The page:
Sep 03 2012

Is Teach For America Working? Debate in The New York Times

The current ‘Room For Debate’ on The New York Times website is called ‘Is Teach For America Working?’  There were six debaters.  Two were negative, two were neutral, and two were positive.

I was invited to submit to be one of the debaters, but mine was rejected since I was ‘outranked’ by a 1990 corps member Alex Caputo-Pearl (I was a 1991 corps member and always suffered an insecurity complex as the 1990s could call themselves ‘charter corps’ — which meant something completely different back then) who is also a high ranking member of the Los Angeles teacher’s union.  I don’t mind being ‘bumped’ by him since what he wrote was more comprehensive and generally better than what I wrote.

There was a pretty scathing one called ‘A Glorified Temp Agency’ by Julian Vasquez Heilig.  That one got a lot of comments, particularly in defense of TFA from staffers.

One said:

Sadly, this is devoid of facts. Here are some truths about Teach For America:

-2/3 of everyone who completes the program (alumni) are still in preK-12 education (full-time)
- over 80% of all alumni are still impacting education in their full-time work, even though only 15% come in thinking they want to be educators over the long term
- TFA’s long-term teacher retention is as good if not better than traditionally certified teachers

Teach For America corps members and alumni are incredibly diverse in every way. They are well-trained, and arguably better supported in the classroom and beyond by the Teach For America program.

Nearly 8,000 TFA alum are still in classrooms. 550 are leading schools. 100 are leading school systems. And the students they’re reaching are the leaders of tomorrow – including tomorrow’s leaders of Teach For America.

A glorified temp agency? No, a long-term pipeline for teacher leaders.

I don’t know about these statistics.  80% of alumni are impacting education in their full time work.  But only 89% even finish their two year commitment.  And that 2/3 stat I’ve discussed before.  Very misleading.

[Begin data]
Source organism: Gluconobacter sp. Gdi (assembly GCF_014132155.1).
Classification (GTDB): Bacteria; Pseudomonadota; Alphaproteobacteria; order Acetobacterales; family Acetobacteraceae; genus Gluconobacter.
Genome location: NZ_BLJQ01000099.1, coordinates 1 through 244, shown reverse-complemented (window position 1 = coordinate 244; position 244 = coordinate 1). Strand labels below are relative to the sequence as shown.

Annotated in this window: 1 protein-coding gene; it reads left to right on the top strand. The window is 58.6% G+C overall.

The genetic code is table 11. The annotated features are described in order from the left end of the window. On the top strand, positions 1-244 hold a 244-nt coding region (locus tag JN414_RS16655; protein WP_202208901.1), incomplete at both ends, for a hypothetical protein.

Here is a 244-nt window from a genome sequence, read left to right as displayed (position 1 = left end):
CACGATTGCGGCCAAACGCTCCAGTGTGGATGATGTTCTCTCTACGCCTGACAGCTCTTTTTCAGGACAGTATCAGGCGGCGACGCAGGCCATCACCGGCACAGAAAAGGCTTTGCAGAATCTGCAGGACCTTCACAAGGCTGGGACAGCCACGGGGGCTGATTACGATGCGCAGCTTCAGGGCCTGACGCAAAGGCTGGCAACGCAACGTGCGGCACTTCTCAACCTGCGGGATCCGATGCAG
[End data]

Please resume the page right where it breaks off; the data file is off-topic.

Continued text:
Even though I was not one of the debaters, one of my former students was.  The New York Times wanted to include the perspective of adults who were once taught by TFAers.  I put them in touch with a student from my first year — an incredible student named Olga who went on to become a great teacher.  Olga was in 6th grade in 1991 so she is about 35 now.  Looking at the comments that people left, it seems like Olga’s post was in support of TFA though I saw it as somewhat neutral.  Basically she said that her teacher (me) was too nice and the kids took advantage of that.  In that way it wasn’t really my ‘fault’ but the hard truth that kids who have tough home lives are tough to teach.  Part of me likes to hear this since such a great student was absolving me of my failure, but of course my niceness wasn’t the problem.  The problem was that I did not know how to control my classes because I had such poor training.  This does not mean, though — and I think this is what she was getting at — that I would have had a much easier time had I been trained better since teaching middle school there was going to be tough for any first year teacher.  Either way, I have to say that I was more excited to see my former student getting a chance to get a national audience in The New York Times than I would have been to have myself as one of the debaters.

To see TFA getting debated in The New York Times is a pretty big step in the ed reform conversation.  There was the Reuters article a few weeks ago, and the NPR stories that I participated in.  Actually I’ve contributed to all these main stream media pieces.  Getting these concerns out there to a wide audience has really helped gain momentum and I plan to continue getting the word out until I see some changes in the philosophy of TFA.

One Response

  1. Dufrense

    The only way I see “80% still making education their full-time work” holding water is including TFAers who finished their teaching stint and have gone on to join the ranks of the reformers. And if that’s the case, I find the stat disconcerting. In what other profession, regardless of whether they’re among the “best and brightest,” do people ascend to high-level decision-making positions with so little experience in the field?

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